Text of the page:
Having access to drinkable, clean water is a no-brainer to almost all people in the United States. However, in some countries, obtaining water comes at the price of walking for hours bearing heavy loads, without even the guarantee that the water will be safe to drink.
PCG Partner charity: water is dedicated to eliminating this sad reality. It commits 100% of donations it receives to funding clean water projects around the world. Check out the company website for more details.
In continuing support of our PCG Partner, we would like to announce that we are walking in support of charity: water this June at Liberty State Park. Our goal is to raise $3,000 which will help 100 people have access to clean drinking water for life! Visit our fundraising page to donate: every little bit counts!
|Print article||This entry was posted by pyramid-admin on May 15, 2015 at 4:12 pm, and is filed under PCG Partners. Follow any responses to this post through RSS 2.0. You can leave a response or trackback from your own site.|
Although it may seem obvious, stressful encounters within the workplace can be a common occurrence. Naturally, we all have disagreements from time to time, and that translates into the work environment. Whether it’s a challenge with a project you are working on or an issue with an outside vender, it’s important to translate your willingness to put out the fire in an effective manner. Communicate with all parties and express your ability to manage the situation at hand, as well as your plan towards solving the conflict. Present the scenario, and then walk all parties through your method to fix it step by step. Handling a demanding situation with productivity and professionalism ensures your boss that you can arrive at a resolution or compromise when an issue presents itself.
|Print article||This entry was posted by pyramid-admin on May 12, 2015 at 9:00 am, and is filed under Chronicles For Candidates. Follow any responses to this post through RSS 2.0. You can leave a response or trackback from your own site.|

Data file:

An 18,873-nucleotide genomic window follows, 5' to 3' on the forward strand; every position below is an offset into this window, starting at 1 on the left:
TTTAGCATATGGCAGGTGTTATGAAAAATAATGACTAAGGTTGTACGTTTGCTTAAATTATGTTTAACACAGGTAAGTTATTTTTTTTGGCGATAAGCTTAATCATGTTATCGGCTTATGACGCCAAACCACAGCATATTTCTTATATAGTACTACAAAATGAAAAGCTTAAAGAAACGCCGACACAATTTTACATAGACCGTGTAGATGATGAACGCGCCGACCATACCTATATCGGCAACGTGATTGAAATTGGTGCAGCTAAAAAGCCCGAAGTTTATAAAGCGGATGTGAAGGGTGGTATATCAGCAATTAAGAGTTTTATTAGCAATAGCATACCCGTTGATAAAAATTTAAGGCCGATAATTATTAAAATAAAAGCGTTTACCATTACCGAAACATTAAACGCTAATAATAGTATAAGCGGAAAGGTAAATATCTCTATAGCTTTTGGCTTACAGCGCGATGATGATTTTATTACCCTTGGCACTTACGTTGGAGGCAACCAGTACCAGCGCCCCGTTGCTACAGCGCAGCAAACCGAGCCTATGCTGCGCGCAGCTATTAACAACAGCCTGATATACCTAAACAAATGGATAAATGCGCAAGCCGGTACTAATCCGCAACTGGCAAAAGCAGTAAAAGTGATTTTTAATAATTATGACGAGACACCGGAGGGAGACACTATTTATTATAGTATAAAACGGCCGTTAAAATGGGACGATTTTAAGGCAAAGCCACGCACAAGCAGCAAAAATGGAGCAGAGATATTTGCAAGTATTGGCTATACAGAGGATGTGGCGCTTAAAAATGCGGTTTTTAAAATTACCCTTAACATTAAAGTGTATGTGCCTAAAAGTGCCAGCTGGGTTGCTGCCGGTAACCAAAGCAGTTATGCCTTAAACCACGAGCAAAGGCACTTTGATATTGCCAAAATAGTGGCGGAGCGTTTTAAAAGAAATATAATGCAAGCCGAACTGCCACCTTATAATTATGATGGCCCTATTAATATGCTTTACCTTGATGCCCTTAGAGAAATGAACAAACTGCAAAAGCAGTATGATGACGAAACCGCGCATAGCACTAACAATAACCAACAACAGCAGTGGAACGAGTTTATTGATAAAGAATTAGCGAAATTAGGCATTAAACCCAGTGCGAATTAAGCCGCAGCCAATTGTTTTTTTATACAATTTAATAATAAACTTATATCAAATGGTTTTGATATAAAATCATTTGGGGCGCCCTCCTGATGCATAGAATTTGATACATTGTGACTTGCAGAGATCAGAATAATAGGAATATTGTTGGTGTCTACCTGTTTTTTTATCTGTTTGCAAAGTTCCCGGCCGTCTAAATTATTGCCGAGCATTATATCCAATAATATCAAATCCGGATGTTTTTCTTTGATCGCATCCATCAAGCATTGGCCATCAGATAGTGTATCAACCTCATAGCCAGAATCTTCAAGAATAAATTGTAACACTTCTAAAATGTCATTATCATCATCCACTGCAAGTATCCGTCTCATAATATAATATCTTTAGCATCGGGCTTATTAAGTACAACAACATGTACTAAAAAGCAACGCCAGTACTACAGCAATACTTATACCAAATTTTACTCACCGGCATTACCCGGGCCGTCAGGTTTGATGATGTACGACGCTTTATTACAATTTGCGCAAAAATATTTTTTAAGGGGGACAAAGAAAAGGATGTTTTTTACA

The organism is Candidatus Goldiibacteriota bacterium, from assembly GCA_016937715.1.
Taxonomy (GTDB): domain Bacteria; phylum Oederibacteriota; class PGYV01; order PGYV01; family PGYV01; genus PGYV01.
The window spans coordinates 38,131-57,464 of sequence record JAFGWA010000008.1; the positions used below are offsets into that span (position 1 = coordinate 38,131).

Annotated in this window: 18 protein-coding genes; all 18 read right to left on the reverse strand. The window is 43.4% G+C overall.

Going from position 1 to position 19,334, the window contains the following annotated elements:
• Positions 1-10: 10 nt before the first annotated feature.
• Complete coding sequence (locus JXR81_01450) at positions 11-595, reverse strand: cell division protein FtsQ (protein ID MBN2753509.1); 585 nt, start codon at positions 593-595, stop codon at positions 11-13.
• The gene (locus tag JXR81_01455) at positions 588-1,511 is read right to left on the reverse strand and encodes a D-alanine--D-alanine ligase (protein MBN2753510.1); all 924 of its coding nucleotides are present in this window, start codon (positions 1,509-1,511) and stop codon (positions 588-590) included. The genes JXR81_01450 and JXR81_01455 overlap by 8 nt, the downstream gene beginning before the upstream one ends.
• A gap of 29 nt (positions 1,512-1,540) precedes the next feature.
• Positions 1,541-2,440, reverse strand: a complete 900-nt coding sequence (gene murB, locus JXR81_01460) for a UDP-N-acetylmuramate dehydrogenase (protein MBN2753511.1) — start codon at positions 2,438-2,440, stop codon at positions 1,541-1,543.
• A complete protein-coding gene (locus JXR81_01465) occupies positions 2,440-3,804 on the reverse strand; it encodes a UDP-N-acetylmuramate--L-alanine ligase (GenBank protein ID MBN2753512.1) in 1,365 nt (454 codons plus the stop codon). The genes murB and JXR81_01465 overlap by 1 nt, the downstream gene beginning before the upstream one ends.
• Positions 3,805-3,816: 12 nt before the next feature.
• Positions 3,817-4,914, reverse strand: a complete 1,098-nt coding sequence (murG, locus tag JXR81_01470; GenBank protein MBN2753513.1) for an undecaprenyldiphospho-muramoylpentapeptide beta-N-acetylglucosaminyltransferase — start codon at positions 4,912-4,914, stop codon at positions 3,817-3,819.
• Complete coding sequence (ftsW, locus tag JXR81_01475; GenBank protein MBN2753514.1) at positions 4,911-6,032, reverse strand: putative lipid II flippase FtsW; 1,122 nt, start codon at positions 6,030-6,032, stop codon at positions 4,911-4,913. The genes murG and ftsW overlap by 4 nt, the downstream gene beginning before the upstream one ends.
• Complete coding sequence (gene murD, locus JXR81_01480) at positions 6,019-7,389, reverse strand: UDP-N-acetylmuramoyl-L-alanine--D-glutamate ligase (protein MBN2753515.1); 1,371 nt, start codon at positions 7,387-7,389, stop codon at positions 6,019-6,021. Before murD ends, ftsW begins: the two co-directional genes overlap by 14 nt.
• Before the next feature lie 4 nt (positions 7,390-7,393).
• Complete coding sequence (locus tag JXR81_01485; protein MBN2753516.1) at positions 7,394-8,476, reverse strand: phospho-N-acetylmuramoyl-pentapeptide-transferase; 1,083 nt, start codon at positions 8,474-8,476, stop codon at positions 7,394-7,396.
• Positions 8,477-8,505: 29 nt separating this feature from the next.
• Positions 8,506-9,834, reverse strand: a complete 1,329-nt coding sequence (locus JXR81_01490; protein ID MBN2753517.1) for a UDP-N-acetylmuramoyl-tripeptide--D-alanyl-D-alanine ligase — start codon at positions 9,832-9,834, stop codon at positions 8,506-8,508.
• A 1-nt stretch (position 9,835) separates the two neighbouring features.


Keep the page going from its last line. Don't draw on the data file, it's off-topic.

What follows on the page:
There is no need to complicate your work life by having more than one calendar. Whether you prefer to have your events planned out on a physical calendar, a mobile device, or your computer, everything should be neatly written down in one place. Having a bunch of notes with times and places won’t help you in the long run. You will inevitably never read them and certainly won’t transition them to your calendar. Instead, if you schedule a meeting for the future, write the time, location, and person you are meeting with directly on your calendar. Another good tip is to include the time you think the meeting will end—this is an estimate of course, but it will help make sure you don’t plan two events too close together. Setting these time frames will also leave you time to prepare before the meeting begins. Be sure to break all of your responsibilities into manageable pieces—putting too much on your plate for one day is setting yourself up for disaster. Having your calendar in front of you will make sure you aren’t swamped on any particular day and limiting yourself to one calendar will ensure a more organized day at work.
|Print article||This entry was posted by pyramid-admin on May 7, 2015 at 9:00 am, and is filed under Chronicles For Candidates, Office Observations. Follow any responses to this post through RSS 2.0. You can leave a response or trackback from your own site.|
We’ve all been there—waiting nervously to meet the hiring manager that decides your fate. Getting it right the second time involves a different line of questions and answers that you may have faced during your first interview. You’re probably thinking—what more could be said? Companies often times conduct a second round interview to make certain they are choosing the right candidate for the job.
First and foremost, you should always prepare for more people. Second interviews typically involve a follow-up conversation with individuals from the first interview, who will shuffle you off to other members of the company. These people will be working in the department you are applying for, and you may have to speak with as many as three or four of them. It’s important to be prepared for multiple conversations before going in; don’t be afraid to repeat yourself, but make sure you are confident and straightforward with everyone you speak with.
It’s important to be a good fit for the company, but also important to talk with the interviewer, ask them questions about themselves, and be personable. Ask them about their experience with company, how they have enjoyed it thus far, what goals they have set and what they’ve already achieved. These will help establish a flow of conversation to make the second round interview feel less like a traditional interview and will exhibit your comfort in talking about the company.
Finally, tailor your comments towards the role of the individual you are speaking with. Considering you’ll be speaking with more than one person, be sure to remember their job title when they introduce themselves, and get a firm sense of what their duties are within the company. This will allow you to be more proactive in your responses and pinpoint ways in which you can be valuable to that one person specifically.